Financial Regulatory Forum

SEC aims to loosen rules on foreign broker-dealers in U.S., official says

By Nick Paraskeva, for Compliance Complete

NEW YORK, Nov. 26 (Thomson Reuters Accelus) - U.S. securities regulators are looking to loosen rules for foreign-broker dealers acting in the U.S. on a cross-border basis. The change would come in the wake of new policy being adopted to implement derivatives cross-border rules under Dodd-Frank. The reform was outlined by John Ramsay, Acting Director, Division of Trading and Markets of the Securities and Exchange Commission (SEC).

Rulemaking priorities at the SEC division include the Volcker rule on proprietary trading, derivatives and a proposal for firms and exchanges to test major systems. New data sources and analytics will impact new rules on equity market structure and infrastructure improvements, Ramsay said on Tuesday at the Securities Industry and Financial Market Authority’s (SIFMA) Legal and Compliance Society. (more…)

Weak U.S. legal oversight puts burden on compliance pros to protect their firms, author says

By Stuart Gittleman

NEW YORK, Sept. 4 (Thomson Reuters Accelus) - An inadequate government and industry response to the financial crisis will require compliance professionals to do more to protect their firms, customers and colleagues, Jeff Connaughton, who said he saw firsthand how reform withered in Congress, has told Compliance Complete.

“Until law enforcement causes actual deterrence, compliance needs to understand what institutional and retail customers can – and can’t – stomach. And those customers need to get back to performing exacting due diligence. Until we have tough law enforcement again, institutional customers will have a greater impact on Wall Street behavior than federal prosecutors,” said Connaughton, a former investment banker, aide in President Bill Clinton’s administration, lobbyist and longtime political associate of Vice President Joe Biden. (more…)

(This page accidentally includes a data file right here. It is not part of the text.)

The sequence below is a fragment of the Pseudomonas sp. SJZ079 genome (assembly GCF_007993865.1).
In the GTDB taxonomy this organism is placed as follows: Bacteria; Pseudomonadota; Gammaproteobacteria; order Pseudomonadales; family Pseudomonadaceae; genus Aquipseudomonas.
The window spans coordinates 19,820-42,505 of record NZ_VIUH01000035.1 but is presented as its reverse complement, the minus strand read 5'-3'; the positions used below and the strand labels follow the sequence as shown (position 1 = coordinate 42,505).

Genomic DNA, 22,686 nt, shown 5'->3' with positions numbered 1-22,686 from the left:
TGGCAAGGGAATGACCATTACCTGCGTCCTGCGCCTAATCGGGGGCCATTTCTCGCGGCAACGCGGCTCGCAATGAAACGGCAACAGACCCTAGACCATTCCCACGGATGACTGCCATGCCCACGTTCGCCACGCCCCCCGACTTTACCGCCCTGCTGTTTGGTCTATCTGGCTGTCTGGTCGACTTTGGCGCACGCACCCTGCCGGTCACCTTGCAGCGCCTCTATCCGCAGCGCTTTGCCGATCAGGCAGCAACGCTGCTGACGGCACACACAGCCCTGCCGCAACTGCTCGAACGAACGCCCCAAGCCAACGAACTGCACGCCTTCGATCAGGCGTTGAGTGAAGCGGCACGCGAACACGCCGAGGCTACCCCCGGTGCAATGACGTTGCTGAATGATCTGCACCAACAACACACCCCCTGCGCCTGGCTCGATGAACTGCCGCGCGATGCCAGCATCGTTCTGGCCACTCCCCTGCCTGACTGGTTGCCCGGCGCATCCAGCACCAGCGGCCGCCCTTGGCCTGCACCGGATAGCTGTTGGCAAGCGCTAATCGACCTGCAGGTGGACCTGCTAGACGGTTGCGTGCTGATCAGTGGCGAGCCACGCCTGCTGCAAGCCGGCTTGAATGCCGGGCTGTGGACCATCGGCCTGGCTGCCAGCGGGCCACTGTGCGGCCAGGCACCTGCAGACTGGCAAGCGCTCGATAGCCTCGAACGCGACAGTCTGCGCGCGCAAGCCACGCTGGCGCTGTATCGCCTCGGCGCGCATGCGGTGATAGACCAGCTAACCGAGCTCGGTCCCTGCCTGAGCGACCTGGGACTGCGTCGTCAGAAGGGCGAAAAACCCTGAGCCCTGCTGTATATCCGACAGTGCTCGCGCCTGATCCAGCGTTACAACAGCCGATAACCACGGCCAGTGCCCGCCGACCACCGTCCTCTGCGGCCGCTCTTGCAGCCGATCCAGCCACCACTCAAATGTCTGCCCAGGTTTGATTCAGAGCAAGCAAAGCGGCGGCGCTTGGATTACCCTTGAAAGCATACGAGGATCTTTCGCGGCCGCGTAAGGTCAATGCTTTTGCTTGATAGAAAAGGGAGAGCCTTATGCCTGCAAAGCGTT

Exclusive jurisdiction clauses fall in the face of FINRA proceedings

By Christopher Elias (UK)

LONDON, July 5 (Business Law Currents) – The English courts recently decided that an exclusive jurisdiction clause between Citigroup’s English subsidiary and two corporate vehicles of family trusts belonging to a Saudi Arabian family did not prohibit the Saudi investors from bringing FINRA arbitration proceedings against Citigroup’s U.S. arm.

In Citigroup Global Markets Ltd v Amatra Leveraged Feeder Holdings Ltd, the court was tasked with deciding whether FINRA’s regulatory regime or an English exclusive jurisdiction clause should prevail. The court concluded that Citigroup’s U.S. subsidiary should not be prevented from facing proceedings in the U.S. as the benefit of the exclusive jurisdiction clause applied solely to Citigroup’s English subsidiary. (more…)

China shadow banking: dancing in the dark

By Helen H. Chan

HONG KONG/NEW YORK, Feb. 8 (Business Law Currents) – Uncertainty over the exact size of China’s underground private financing activities, also known as the shadow banking industry, is causing concerns among international investors as well as the Chinese government.

Restrictions on bank lending to China’s small-to-medium enterprises and to the real estate sector over the past few years have driven many of these businesses to seek alternative methods of financing from larger cash-rich entities. This demand for funding has in turn prompted the development of non-bank financiers such as trust companies and private short-term financing service providers. (more…)

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